January 30, 2017 | Research News
Study identifies the Southeast’s most diverse and imperiled waterways
After more than a year of data collection, analysis and mapping, the University of Georgia River Basin Center and the Tennessee Aquarium Conservation Institute recently published a comprehensive survey of Southeastern watersheds and the diverse aquatic wildlife that live in these freshwater ecosystems.
December 19, 2016 | Research News
White ibis salmonella shedding increases with urbanization, new UGA study finds
The more urbanized a place is, the more white ibises there are carrying salmonella-the same kind that can make people sick, a new University of Georgia study has found.
December 12, 2016 | Research News
UGA researchers calculating northern bobwhite population, survival rates
University of Georgia researchers have been tasked with figuring out how many northern bobwhites are out there-and whether rabbit hunting is interfering with quail hunting in east Georgia hunting grounds.
June 30, 2016 | General News
UGA expert: Don’t let ticks scare you
Don't be afraid of ticks, says Nancy Hinkle, a University of Georgia professor of entomology.
June 8, 2016 | Events on Campus
Black gill stakeholders meeting set for June 22
As the 2016 Georgia shrimping season gets underway, the University of Georgia Marine Extension and Georgia Sea Grant along with the UGA Skidaway Institute of Oceanography will host a meeting to present the latest research and other information on black gill in Georgia and South Carolina shrimp. The meeting will be held at the UGA Marine Extension Aquarium at the north end of Skidaway Island in Savannah on June 22 from 1-4 p.m.
June 6, 2016 | Research News
UGA Skidaway Institute studies nutrient levels in Georgia’s coastal estuaries
How much of a nutrient load is too much for Georgia's coastal rivers and estuaries? A research team from University of Georgia Skidaway Institute of Oceanography is helping Georgia's Environmental Protection Division answer that question. Their primary focus is on the estuary at the mouth of the Ogeechee River, where the researchers are measuring nutrient concentrations and other water properties to determine how they change as they flow through the estuary.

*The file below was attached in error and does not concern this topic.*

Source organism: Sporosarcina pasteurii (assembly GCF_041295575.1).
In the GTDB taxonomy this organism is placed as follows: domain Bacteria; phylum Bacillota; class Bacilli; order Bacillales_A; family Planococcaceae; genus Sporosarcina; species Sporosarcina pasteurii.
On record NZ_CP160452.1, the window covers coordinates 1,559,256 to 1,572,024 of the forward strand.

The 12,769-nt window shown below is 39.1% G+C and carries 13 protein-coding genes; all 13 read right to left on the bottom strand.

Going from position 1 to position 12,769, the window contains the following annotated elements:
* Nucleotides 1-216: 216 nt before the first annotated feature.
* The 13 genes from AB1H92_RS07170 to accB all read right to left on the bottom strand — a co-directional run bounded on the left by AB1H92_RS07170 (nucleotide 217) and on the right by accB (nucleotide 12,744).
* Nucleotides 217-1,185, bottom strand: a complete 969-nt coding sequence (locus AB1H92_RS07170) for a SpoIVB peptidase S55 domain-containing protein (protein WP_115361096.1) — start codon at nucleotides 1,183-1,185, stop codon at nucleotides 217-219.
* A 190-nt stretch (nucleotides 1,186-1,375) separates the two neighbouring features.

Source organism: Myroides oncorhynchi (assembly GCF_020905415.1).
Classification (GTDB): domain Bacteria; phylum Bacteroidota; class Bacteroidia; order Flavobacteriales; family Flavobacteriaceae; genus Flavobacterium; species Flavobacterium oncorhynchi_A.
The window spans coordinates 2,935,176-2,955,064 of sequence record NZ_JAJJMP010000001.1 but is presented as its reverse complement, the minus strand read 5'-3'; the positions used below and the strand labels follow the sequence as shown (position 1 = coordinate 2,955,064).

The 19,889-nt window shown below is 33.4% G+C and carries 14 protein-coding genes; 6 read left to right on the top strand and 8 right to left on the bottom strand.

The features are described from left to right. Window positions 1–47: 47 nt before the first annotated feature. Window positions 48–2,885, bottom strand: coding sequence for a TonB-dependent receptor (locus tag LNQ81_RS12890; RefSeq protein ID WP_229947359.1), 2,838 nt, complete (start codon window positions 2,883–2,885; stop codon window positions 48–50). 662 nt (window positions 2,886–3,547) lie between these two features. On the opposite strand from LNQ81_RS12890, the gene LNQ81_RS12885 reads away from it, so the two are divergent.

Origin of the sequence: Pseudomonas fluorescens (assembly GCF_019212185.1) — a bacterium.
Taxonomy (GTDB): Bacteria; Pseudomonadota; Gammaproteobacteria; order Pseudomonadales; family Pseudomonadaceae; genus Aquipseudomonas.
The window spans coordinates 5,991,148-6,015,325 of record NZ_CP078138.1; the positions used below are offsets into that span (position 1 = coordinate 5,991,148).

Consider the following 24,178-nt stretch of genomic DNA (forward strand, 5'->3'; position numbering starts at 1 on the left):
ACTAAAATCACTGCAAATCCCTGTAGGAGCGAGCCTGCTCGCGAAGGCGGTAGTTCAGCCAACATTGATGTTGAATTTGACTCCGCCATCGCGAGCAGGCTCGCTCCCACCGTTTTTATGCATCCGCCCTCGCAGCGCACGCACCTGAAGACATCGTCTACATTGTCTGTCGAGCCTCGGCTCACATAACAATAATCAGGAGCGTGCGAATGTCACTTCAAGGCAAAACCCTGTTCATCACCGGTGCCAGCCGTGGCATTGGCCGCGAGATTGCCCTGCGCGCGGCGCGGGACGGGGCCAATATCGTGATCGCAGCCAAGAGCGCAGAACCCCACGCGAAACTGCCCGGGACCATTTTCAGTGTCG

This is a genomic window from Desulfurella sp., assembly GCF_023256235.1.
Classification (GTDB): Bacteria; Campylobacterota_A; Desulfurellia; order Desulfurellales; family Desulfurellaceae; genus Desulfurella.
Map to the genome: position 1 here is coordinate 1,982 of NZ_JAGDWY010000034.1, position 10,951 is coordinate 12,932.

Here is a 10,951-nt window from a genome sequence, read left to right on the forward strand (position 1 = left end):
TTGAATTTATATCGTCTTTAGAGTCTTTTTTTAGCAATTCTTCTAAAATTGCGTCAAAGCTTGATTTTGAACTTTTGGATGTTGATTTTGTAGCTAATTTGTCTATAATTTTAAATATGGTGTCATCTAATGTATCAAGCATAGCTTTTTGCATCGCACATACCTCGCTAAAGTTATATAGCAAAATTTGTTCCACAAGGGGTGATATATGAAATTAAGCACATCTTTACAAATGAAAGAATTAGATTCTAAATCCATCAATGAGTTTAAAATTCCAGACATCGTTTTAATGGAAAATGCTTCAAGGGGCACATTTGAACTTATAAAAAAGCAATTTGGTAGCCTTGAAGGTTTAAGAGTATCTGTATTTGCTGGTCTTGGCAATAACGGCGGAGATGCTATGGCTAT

June 1, 2016 | Research News
Researchers find positive connection between wood duck’s reproduction, survival
Using long-term data and breeding history of female wood ducks, researchers at the University of Georgia's Savannah River Ecology Laboratory set out to determine what affects the waterfowl's ability to reproduce and survive.
April 18, 2016 | Research News
30 years after Chernobyl, UGA camera study reveals wildlife abundance in CEZ
Thirty years ago, the Chernobyl Nuclear Power Plant in Pripyat, Ukraine, became the site of the world's largest nuclear accident. While humans are now scarce in the Chernobyl Exclusion Zone, continued studies—including a just-published camera study conducted by researchers from the University of Georgia's Savannah River Ecology Laboratory—validate findings that wildlife populations are abundant at the site.
April 11, 2016 | Research News
Combined effects of copper, climate change can be deadly for amphibians, research finds
Researchers at the University of Georgia's Savannah River Ecology Laboratory warn that the extinction of two amphibian species—the southern toad and the southern leopard frog—may be hastened by the combined effects of climate change and copper-contaminated wetlands.
February 2, 2016 | Research News
Helping the helpers: Improving safety for volunteer wildlife rehabilitators
Volunteer wildlife rehabilitators in Australia help protect the public from diseases carried by bats. A new study provides recommendations for future investment by state and territory governments that could reduce health risks to the volunteers themselves.
January 26, 2016 | Research News
Ecotourism, natural resource conservation proposed as allies to protect natural landscapes
If environmentalists want to protect fragile ecosytems from landing in the hands of developers—in the U.S. and around the globe—they should team up with ecotourists, according to a University of Georgia study published in the Journal of Ecotourism.
November 25, 2015 | Research News
Researchers assess use of drug-susceptible parasites to fight drug resistance
Researchers at the University of Georgia have developed a model for evaluating a potential new strategy in the fight against drug-resistant diseases.
November 3, 2015 | Research News
Wing structure helps female monarch butterflies outperform males in flight
Evidence has been mounting that female monarch butterflies are better at flying and more successful at migration than males, and researchers from the University of Georgia have now come up with an explanation—but not one they expected.
October 29, 2015 | Research News
Human handouts could be spreading disease from birds to people
People feeding white ibises at public parks are turning the normally independent birds into beggars, and now researchers at the University of Georgia say it might also be helping spread disease.
October 5, 2015 | Research News
International research team finds thriving wildlife populations in Chernobyl
A team of international researchers, including James Beasley, assistant professor of wildlife ecology at the University of Georgia Savannah River Ecology Laboratory and the Warnell School Forestry and Natural Resources, has discovered abundant populations of wildlife at Chernobyl, the site of the 1986 nuclear accident that released radioactive particles into the environment and forced a massive evacuation of the human population.